Editor's note: Read part 1.
Classic winners will have an area to themselves, at least for a part of the time.
Almost always you’ll see that the winner has found an area, or a spot within an area, that no one else has found. He’ll be fishing off by himself without the problems that other anglers in the immediate area create.
Anglers watch each other. We all do it. It’s a fact of professional bass fishing. Most of the time, though, it’s better if no one else is within sight. That’ll give you a little more time to think things through and maybe swap baits around without anyone else seeing what you’re doing. It’s bad enough to share water. It’s much worse to share baits and techniques.
Classic winners have good fortune with their equipment and other things.
We have the best equipment made and the best support people available. But nothing is perfect. If it’s made by man, it’ll break somewhere along the line. It’s fine to have it repaired but that doesn’t make up for lost time. Every cast counts. That’s especially true in a Classic.
You’ll not win with a broken trolling motor, busted lower unit or malfunctioning electronics. You need everything to function at it’s supposed to every minute you’re fishing. You can make up time in some tournaments but never in a Classic.
Another thing that happens with winners is that they rarely lose a fish. Things seem to always go their way. Hooksets are magical.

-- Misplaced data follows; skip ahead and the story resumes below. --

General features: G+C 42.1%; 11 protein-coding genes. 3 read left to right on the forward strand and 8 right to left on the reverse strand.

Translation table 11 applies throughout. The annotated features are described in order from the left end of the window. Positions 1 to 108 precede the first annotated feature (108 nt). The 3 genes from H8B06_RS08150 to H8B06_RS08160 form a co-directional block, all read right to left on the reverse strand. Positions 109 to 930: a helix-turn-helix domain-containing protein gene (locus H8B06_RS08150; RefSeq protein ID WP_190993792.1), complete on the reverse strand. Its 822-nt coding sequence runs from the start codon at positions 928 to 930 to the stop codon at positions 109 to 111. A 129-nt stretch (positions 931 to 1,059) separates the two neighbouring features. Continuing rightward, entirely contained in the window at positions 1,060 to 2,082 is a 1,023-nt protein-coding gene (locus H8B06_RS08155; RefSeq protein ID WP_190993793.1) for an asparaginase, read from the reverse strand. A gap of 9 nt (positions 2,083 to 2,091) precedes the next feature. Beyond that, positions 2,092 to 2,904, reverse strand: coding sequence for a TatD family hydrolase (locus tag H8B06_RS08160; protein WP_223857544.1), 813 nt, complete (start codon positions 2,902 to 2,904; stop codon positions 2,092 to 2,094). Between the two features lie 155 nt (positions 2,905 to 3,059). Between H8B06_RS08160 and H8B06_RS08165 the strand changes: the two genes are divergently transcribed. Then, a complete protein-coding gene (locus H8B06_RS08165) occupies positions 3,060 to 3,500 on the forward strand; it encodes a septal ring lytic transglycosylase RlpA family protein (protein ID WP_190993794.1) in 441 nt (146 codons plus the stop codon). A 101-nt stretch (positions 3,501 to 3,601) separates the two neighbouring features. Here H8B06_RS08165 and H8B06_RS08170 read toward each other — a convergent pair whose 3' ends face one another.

We often hear about the one that shakes loose at the boat just before it comes on board. We don’t often hear about the one where the hook drops out of its mouth just after it comes on board. But that’s exactly what happens with the winner. His hooks drop out in the boat, not alongside of it. If something can go wrong, it doesn’t.
And then there are the intangible things. The winner throws to the left side of the log rather than the right. And, it just so happens that the fish on the left is bigger than the one on the right. Nobody knew that and maybe it doesn’t even make sense. It just happens.
Classic winners block out the pressure.
When it’s crunch time on Sunday the winner will be able to block everything out of his mind except catching big bass. He won’t pay attention to the spectator boats around him. He’ll hardly know they’re there. He won’t backlash.
He’ll stay focused. He’ll not forget to retie, and he’ll make sure his hooks are sharp. He’ll think before he makes a cast and every cast will have a specific purpose and that purpose will pay off.
When you stop to think about all of this you’ll begin to understand why it’s so tough to put together everything you need to win a Classic, and why so few anglers have done it. It’s a test like no other.
Stay tuned for Houston. It’s going to be one heck of a week.